Drought stress and its effect in plants
Authors: *Kana Ram Kumawat, Madhu Choudhary and Ravi Kumawat
Department of Plant Breeding and Genetics, S.K.N. Agriculture University
Jobner-303329, Jaipur, Rajasthan, India
Agricultural drought is the lack of ample moisture required for normal plant growth and development to complete the life cycle. A continuous shortfall in precipitation coupled with higher evapotranspiration demand leads to agricultural drought. Crop plants are exposed to several environmental stresses, all affecting plant growth and development, which consequently hampers the productivity of crop plants. Drought is considered the single most devastating environmental stress, which decreases crop productivity more than any other environmental stress. Drought severely affects plant growth and development with substantial reductions in crop growth rate and biomass accumulation. The main consequences of drought in crop plants are reduced rate of cell division and expansion, leaf size, stem elongation and root proliferation, and disturbed stomatal oscillations, plant water and nutrient relations with diminished crop productivity, and water use efficiency. The rate of photosynthesis is reduced mainly by stomatal closure, membrane damage, and disturbed activity of various enzymes, especially those involved in ATP synthesis. Plants display a range of mechanisms to withstand drought, such as reduced water loss by increased diffusive resistance, increased water uptake with proliﬁc and deep root systems, and smaller and succulent leaves to reduce transpirational loss. Plant drought stress can be managed by adopting strategies such as mass screening and breeding, marker-assisted selection, and exogenous application of hormones and osmoprotectants to seeds or growing plants, as well as engineering for drought resistance.
Sign of drought in plants
Plant roots can sign (warning) that they are under water stress and they experience it before the leaves’ stomata are closed. The sign is ABA hormone that is produced as a result of stress in the root tip. In this respect, there is general agreement that the most important plant hormone, abscisic acid is a major role in the life cycle of plants and many important physiological processes.
Effects of drought stress
Shortage of water supply at any growth stage poses detrimental effects on crop growth and development in general but varies depending on the severity of stress and the crop growth stage. Effects of drought on morphological, physiological, and biochemical processes in plants are discussed below:
• Early season drought severely reduces germination and stand establishment principally due to reduced water uptake during the imbibition phase of germination. It also reduces energy supply and impaired enzyme activities during early seedling stages.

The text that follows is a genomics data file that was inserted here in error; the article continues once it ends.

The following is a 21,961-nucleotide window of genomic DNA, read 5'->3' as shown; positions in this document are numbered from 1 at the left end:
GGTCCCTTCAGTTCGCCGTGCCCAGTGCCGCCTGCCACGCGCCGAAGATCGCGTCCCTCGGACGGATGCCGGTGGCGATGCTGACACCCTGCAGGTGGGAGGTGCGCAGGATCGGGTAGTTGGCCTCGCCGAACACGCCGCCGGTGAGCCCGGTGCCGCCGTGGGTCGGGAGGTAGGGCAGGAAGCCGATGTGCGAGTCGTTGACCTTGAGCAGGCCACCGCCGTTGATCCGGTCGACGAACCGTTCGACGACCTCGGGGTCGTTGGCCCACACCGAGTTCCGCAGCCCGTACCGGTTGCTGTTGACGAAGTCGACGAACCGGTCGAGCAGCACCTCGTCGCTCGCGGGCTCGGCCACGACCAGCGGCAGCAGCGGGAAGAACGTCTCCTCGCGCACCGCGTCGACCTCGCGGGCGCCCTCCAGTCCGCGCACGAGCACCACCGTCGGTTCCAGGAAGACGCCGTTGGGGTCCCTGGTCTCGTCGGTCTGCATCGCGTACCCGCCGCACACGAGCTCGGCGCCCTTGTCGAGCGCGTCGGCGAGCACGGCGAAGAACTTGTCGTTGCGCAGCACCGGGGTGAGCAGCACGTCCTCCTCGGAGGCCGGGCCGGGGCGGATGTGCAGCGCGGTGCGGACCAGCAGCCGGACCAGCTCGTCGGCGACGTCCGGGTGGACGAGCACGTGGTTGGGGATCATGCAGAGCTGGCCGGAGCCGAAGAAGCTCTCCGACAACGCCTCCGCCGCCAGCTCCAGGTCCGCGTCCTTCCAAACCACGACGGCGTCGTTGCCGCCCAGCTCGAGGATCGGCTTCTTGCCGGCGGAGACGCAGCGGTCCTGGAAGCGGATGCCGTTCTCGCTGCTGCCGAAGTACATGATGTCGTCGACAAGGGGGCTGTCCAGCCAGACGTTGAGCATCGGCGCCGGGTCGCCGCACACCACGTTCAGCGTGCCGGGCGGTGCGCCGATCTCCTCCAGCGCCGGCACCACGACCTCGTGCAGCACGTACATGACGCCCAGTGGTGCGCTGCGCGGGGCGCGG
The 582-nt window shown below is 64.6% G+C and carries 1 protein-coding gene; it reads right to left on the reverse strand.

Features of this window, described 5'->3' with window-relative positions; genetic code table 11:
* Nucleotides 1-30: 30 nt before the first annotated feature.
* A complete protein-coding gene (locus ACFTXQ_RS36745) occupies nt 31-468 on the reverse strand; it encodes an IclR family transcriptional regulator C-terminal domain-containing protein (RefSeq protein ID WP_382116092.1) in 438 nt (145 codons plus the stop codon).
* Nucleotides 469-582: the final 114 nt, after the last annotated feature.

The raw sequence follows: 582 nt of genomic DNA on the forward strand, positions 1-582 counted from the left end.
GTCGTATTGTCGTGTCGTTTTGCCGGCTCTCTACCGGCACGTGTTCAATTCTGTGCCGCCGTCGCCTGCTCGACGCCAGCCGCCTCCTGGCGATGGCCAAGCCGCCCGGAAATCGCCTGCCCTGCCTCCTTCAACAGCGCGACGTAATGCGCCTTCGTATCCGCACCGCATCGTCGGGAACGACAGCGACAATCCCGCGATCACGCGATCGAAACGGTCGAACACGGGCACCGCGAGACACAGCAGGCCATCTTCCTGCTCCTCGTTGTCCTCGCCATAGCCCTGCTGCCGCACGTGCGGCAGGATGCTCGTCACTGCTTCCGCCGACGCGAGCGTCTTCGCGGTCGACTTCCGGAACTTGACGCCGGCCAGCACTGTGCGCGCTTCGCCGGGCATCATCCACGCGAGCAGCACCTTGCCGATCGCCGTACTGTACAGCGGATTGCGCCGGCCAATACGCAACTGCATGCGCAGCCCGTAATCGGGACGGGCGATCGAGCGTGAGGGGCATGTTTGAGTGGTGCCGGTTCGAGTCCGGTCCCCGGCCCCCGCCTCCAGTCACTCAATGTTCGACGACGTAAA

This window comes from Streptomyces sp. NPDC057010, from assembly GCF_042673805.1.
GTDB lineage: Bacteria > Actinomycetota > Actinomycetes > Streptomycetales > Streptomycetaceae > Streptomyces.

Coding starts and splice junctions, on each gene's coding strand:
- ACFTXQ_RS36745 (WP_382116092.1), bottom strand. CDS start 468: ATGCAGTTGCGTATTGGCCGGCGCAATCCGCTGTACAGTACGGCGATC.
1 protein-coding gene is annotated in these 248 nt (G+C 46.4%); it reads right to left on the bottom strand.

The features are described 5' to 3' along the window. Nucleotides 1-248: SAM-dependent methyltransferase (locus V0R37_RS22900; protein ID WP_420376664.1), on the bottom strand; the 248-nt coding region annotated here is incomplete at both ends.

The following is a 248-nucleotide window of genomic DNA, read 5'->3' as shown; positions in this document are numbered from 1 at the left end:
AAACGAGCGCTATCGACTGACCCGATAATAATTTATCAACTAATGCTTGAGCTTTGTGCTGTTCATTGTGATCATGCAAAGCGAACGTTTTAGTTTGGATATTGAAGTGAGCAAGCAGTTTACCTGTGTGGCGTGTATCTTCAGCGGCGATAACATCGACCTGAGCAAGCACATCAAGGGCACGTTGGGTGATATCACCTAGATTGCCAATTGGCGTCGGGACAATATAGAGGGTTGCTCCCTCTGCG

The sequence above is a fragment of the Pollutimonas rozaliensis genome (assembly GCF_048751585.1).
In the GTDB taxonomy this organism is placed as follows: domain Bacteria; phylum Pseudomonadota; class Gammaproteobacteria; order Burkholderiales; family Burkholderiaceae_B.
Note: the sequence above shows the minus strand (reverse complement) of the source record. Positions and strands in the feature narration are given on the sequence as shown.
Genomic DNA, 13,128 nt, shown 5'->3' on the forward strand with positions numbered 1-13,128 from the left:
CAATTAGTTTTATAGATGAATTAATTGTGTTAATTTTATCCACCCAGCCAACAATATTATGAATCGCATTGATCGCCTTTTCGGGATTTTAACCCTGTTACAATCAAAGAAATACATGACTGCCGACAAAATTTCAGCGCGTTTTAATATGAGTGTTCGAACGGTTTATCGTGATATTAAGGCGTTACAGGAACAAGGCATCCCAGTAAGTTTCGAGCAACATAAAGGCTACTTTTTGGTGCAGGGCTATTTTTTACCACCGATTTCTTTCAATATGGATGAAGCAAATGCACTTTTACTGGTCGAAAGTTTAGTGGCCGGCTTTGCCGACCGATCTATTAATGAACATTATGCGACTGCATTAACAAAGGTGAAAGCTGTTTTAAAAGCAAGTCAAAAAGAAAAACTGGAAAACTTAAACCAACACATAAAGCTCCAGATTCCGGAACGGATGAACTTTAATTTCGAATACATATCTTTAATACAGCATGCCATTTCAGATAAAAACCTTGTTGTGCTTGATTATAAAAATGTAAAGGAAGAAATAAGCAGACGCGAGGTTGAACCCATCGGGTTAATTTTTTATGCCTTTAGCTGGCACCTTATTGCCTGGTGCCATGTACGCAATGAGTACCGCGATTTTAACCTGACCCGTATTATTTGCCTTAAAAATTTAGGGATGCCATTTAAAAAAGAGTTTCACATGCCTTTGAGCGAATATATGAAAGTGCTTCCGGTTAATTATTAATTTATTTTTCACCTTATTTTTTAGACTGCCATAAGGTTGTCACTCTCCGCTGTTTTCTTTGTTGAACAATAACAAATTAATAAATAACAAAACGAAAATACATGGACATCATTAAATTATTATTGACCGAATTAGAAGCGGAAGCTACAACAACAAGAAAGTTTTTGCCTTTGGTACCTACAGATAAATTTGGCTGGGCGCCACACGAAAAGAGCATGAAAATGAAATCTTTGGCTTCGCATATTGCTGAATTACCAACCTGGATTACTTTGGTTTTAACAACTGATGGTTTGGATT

• Cell division and cell enlargement are affected under drought owing to impaired enzyme activities, loss of turgor, and decreased energy supply.
• Under drought stress, reduced dry matter accumulation occurs in all plant organs, although different organs manifest varying degrees of reduction.
• Drought also decreases leaf area owing to loss of turgor and reduced leaf numbers.
• Drought decreases leaf area index (LAI) in crop plants which is the ratio of leaf area to ground area, which denotes the extent of assimilatory power of crops under ﬁeld conditions.
• Drought also suppresses leaf expansion and tillering and reduces leaf area due to early senescence.
• All these factors contribute to reduced dry matter accumulation and grain yield under drought.
• Drought strongly affects crop phenology by shortening the crop growth cycle with a few exceptions. It is the study of different growth and developmental events in crop plants with respect to time.
• Limited water supply triggers a signal to cause an early switching of plant development from the vegetative to reproductive stages. The effect of drought is phase speciﬁc in most cases.
• Drought occurs during the vegetative period of crop growth may substantially decreases economic yield.
• Drought stress during reproductive and grain filling phases are more devastating. Drought at ﬂowering stage increases the rate of ear abortion due to a decline in assimilate supply to developing ears.
• Relative water contents, leaf water potential, osmotic potential, pressure potential, and transpiration rate are the major attributes of plant water relations which significantly affects under water deﬁcit.
• The increase in drought conditions, accumulation of salts and ions in the upper layers of the soil around the root cause osmotic stress and ion toxicity.
1. Farooq et al. 2012
2. Fathi and Tari, 2016
About Author / Additional Info:
Post-Graduated in subject of Plant Breeding and Genetics from SKNAU, Jobner